Giant lizards could keep flesh-eating maggots off Australia’s sheep

‘After five days we’d find over 1,000 maggots in one rat if a scavenger hadn’t found it.’
a large lizard with yellow spots in the dirt
A heath goanna on Kangaroo Island in Australia. These endangered lizards can grow up to five feet long. Hal Beral/VW Pics/Universal Images Group via Getty Images

Sheep farmers in Australia could save millions of dollars a year with the help of some giant lizards. The dinosaur-like heath goanna (Varanus rosenbergoi) serves as a natural clean-up crew when they scavenge and clean up maggot-ridden animal carcasses from the landscape. Fewer carcasses like this  reduces the emergence of blowflies, which hurt sheep by laying eggs on their backsides that eventually hatch into flesh-eating maggots. The findings are described in a study published June 25 in the journal Ecology and Evolution.

[Related: New fluffy longhorn beetle discovered in Australia.]

Meet the heath goanna

Heath goannas are an endangered species of giant lizard. They are native to the heathlands–or shrublands–of southern Australia. They can reach almost five feet in length. They primarily survive on the carcasses of other animals, but will also catch live animals. 

Reptiles like the heath goanna are the biggest remaining native land scavengers in much of Australia today and play a vital role in the ecosystem by eating insects. 

The heath goanna feeds on the dead carcasses of other animals, as well as catching live animals. CREDIT: Tom Jameson

What is fly strike?

When blowflies lay eggs, the flesh eating maggots burrow into the sheep’s flesh and start to eat it alive. The disease called fly strike causes painful wounds that not only affects the sheep’s market value and reduces breeding success, but it can kill them. It also costs the Australian sheep farming industry roughly $280 million a year.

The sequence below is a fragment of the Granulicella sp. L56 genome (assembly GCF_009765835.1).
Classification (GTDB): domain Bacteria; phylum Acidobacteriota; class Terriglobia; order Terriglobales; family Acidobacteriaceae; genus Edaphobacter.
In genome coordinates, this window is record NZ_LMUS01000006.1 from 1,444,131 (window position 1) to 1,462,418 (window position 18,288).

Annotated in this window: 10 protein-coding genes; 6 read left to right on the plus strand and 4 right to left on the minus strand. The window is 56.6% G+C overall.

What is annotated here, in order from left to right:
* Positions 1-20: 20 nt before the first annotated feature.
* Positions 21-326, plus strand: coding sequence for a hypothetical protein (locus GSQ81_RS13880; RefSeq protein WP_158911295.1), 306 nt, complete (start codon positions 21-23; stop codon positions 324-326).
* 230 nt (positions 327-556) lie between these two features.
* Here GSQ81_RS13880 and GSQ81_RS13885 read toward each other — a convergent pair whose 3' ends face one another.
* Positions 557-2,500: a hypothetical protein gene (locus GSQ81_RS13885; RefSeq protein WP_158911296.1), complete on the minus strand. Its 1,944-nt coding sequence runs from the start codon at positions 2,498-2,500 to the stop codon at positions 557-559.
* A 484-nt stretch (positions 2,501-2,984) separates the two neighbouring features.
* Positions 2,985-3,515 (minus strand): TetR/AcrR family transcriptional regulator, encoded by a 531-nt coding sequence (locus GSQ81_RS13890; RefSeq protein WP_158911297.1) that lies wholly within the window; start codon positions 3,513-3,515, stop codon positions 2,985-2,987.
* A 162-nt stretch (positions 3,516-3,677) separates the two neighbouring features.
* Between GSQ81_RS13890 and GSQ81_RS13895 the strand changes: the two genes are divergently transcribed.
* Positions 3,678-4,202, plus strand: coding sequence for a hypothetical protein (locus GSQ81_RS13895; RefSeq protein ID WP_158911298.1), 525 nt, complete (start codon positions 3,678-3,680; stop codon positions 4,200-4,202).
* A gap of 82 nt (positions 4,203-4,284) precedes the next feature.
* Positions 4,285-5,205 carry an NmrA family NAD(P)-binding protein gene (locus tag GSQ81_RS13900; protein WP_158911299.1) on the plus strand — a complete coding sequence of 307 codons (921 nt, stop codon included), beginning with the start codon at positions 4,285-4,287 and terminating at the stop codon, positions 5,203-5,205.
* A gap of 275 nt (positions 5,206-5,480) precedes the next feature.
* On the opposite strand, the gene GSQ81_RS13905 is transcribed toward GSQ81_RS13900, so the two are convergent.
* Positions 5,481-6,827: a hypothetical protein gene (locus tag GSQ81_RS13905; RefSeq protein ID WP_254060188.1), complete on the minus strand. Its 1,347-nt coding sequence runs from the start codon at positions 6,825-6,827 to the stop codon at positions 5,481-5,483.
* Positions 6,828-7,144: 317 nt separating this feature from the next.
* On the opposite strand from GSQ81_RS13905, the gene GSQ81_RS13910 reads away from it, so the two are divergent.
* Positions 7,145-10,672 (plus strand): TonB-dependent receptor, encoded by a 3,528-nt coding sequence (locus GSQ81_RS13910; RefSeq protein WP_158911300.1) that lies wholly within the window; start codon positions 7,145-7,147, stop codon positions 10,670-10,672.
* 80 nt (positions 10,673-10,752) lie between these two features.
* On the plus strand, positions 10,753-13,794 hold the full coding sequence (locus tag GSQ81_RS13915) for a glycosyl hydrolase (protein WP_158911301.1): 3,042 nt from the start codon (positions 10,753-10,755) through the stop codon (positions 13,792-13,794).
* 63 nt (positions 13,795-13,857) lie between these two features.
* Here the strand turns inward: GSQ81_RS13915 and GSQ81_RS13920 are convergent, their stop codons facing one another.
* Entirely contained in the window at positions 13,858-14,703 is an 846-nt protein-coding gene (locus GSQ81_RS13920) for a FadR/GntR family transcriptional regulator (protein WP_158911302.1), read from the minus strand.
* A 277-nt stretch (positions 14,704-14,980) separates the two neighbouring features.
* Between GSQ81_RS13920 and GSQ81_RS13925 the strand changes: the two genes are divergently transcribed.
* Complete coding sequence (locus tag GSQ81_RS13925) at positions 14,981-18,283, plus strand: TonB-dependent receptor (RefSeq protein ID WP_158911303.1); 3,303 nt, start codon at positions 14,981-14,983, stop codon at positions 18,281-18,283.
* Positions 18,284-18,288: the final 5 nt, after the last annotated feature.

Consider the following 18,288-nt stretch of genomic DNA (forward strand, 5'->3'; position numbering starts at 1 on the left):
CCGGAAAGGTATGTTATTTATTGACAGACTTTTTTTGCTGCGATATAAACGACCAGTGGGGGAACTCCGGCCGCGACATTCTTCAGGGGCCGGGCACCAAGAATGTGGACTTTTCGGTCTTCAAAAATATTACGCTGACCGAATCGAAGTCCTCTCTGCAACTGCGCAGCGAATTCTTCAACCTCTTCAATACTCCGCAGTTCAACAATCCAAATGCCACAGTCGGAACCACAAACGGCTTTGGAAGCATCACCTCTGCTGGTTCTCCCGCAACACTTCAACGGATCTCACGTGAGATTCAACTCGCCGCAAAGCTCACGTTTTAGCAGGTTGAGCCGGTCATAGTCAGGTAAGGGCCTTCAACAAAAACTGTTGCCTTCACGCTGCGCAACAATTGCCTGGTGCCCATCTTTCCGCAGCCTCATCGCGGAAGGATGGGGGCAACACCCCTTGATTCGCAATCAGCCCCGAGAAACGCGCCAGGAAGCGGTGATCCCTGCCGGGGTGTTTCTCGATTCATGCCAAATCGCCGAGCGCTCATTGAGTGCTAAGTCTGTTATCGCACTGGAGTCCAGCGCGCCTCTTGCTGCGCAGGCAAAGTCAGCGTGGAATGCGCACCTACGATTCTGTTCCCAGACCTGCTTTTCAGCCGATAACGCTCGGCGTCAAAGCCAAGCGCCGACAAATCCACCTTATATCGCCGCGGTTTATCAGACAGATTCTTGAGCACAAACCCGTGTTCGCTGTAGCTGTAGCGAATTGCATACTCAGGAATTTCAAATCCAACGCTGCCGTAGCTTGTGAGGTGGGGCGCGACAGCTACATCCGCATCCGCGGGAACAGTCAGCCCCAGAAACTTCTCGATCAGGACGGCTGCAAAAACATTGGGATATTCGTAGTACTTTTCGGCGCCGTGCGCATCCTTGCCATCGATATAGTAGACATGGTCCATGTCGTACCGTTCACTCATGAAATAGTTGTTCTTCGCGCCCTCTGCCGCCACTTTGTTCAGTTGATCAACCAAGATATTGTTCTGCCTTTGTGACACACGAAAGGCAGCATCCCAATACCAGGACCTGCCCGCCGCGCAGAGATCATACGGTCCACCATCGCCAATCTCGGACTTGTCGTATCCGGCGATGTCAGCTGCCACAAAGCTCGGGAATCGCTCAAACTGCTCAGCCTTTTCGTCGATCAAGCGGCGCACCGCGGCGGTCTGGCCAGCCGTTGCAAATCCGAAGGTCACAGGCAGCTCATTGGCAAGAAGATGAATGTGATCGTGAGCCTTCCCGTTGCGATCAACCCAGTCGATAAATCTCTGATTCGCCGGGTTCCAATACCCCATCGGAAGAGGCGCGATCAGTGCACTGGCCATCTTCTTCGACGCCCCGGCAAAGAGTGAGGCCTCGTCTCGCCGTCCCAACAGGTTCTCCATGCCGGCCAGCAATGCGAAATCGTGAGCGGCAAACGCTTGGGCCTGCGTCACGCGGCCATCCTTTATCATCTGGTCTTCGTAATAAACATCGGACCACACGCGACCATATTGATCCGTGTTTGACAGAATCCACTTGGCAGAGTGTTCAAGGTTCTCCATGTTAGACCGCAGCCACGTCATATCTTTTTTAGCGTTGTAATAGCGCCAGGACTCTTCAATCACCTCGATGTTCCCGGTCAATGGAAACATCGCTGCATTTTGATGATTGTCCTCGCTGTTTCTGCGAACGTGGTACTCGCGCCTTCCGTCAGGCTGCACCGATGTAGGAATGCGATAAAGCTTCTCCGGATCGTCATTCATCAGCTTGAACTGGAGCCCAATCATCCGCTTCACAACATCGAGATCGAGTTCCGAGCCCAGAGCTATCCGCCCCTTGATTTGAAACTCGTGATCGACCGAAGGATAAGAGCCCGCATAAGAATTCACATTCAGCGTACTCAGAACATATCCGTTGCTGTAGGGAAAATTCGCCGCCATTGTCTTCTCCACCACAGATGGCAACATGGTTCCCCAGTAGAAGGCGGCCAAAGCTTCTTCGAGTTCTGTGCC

“Blowflies are a massive problem for the Australian sheep farming industry,” said Jameson. “They cause a horrible disease that is expensive for farmers to manage and a real animal welfare problem for sheep.”

Native species get the job done

In the study, Jameson and his team looked at 18 sites across the Marna Banggara Rewilding Project area on Australia’s southern Yorke Peninsula. Heath goannas perform superior blowfly control than introduced European mammal species such as red foxes and cats

Marna Banggara is supported by Narungga traditional owners and is an ambitious rewilding project that aims to restore ecosystem health in the region by reintroducing missing native Australian species. During the 18th century, European settlers to Australia brought red foxes with them for hunting and cats as pets. Since then, many scavengers and other wildlife native to Australia have had their populations decimated. Over 90 percent of the native mammals in this region are now extinct.

a diagram showing a rewilding plan in australia. invasive species are controlled allowing for native species to flourish
The rewilding plan for the Yorke Peninsula. CREDIT: Marna Banggara

They compared the scavenging activity of different animals in parts of southern Australia. He left hundreds of dead rats at feeding stations, with camera traps. After five days, he returned to see whether the rats had been eaten, and to count the number of blowfly maggots present on any remaining carcasses. The footage revealed which scavenging animal found the rat and how quickly. 

“It was disgusting–we were counting maggots. After five days we’d find over 1,000 maggots in one rat if a scavenger hadn’t found it. Those maggots produce blowflies that can spread up to 20 kilometers [12 miles] in a week, putting local sheep flocks at risk of fly strike,” said Jameson.

They found that native Australian scavengers ate more of the dead rats, and with the rodents more of the flesh-eating maggots, than the scavengers introduced from Europe. 

“The results suggest that conservation work in southern Australia to remove invasive species should also focus on boosting the population of heath goannas and other native species because they’re really important for the wider ecosystem,” said Jameson. “As well as benefiting native wildlife this will have knock-on benefits for [the] local agricultural industry, and also attract more wildlife tourism.”